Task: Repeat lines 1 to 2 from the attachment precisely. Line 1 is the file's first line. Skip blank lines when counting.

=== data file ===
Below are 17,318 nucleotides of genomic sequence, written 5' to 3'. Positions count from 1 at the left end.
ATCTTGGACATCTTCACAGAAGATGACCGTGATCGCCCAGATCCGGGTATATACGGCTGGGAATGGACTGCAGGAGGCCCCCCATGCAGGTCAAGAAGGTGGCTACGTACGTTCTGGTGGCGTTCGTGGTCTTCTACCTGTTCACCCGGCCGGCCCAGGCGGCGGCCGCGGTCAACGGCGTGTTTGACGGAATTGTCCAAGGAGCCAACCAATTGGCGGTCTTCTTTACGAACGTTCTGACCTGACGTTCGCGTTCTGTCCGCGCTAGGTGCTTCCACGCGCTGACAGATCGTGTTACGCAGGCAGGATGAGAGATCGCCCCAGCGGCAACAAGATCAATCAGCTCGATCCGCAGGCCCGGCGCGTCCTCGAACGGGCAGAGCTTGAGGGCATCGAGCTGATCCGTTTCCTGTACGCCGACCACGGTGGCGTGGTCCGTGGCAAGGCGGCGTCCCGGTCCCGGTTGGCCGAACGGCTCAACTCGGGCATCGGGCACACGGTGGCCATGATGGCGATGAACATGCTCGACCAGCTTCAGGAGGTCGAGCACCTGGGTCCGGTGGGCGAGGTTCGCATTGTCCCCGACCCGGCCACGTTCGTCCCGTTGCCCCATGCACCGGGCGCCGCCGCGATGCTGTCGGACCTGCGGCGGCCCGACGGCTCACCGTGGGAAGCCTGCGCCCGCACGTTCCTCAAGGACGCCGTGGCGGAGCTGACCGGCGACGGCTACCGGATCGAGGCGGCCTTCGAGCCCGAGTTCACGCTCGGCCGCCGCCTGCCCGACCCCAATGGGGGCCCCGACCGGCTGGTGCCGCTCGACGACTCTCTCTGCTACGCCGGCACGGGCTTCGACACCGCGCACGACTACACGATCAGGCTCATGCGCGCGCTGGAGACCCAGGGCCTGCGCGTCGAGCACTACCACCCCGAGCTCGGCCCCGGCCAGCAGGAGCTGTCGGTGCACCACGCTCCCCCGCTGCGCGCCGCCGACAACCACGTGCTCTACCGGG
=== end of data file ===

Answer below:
Below are 17,318 nucleotides of genomic sequence, written 5' to 3'. Positions count from 1 at the left end.
ATCTTGGACATCTTCACAGAAGATGACCGTGATCGCCCAGATCCGGGTATATACGGCTGGGAATGGACTGCAGGAGGCCCCCCATGCAGGTCAAGAAGGTGGCTACGTACGTTCTGGTGGCGTTCGTGGTCTTCTACCTGTTCACCCGGCCGGCCCAGGCGGCGGCCGCGGTCAACGGCGTGTTTGACGGAATTGTCCAAGGAGCCAACCAATTGGCGGTCTTCTTTACGAACGTTCTGACCTGACGTTCGCGTTCTGTCCGCGCTAGGTGCTTCCACGCGCTGACAGATCGTGTTACGCAGGCAGGATGAGAGATCGCCCCAGCGGCAACAAGATCAATCAGCTCGATCCGCAGGCCCGGCGCGTCCTCGAACGGGCAGAGCTTGAGGGCATCGAGCTGATCCGTTTCCTGTACGCCGACCACGGTGGCGTGGTCCGTGGCAAGGCGGCGTCCCGGTCCCGGTTGGCCGAACGGCTCAACTCGGGCATCGGGCACACGGTGGCCATGATGGCGATGAACATGCTCGACCAGCTTCAGGAGGTCGAGCACCTGGGTCCGGTGGGCGAGGTTCGCATTGTCCCCGACCCGGCCACGTTCGTCCCGTTGCCCCATGCACCGGGCGCCGCCGCGATGCTGTCGGACCTGCGGCGGCCCGACGGCTCACCGTGGGAAGCCTGCGCCCGCACGTTCCTCAAGGACGCCGTGGCGGAGCTGACCGGCGACGGCTACCGGATCGAGGCGGCCTTCGAGCCCGAGTTCACGCTCGGCCGCCGCCTGCCCGACCCCAATGGGGGCCCCGACCGGCTGGTGCCGCTCGACGACTCTCTCTGCTACGCCGGCACGGGCTTCGACACCGCGCACGACTACACGATCAGGCTCATGCGCGCGCTGGAGACCCAGGGCCTGCGCGTCGAGCACTACCACCCCGAGCTCGGCCCCGGCCAGCAGGAGCTGTCGGTGCACCACGCTCCCCCGCTGCGCGCCGCCGACAACCACGTGCTCTACCGGG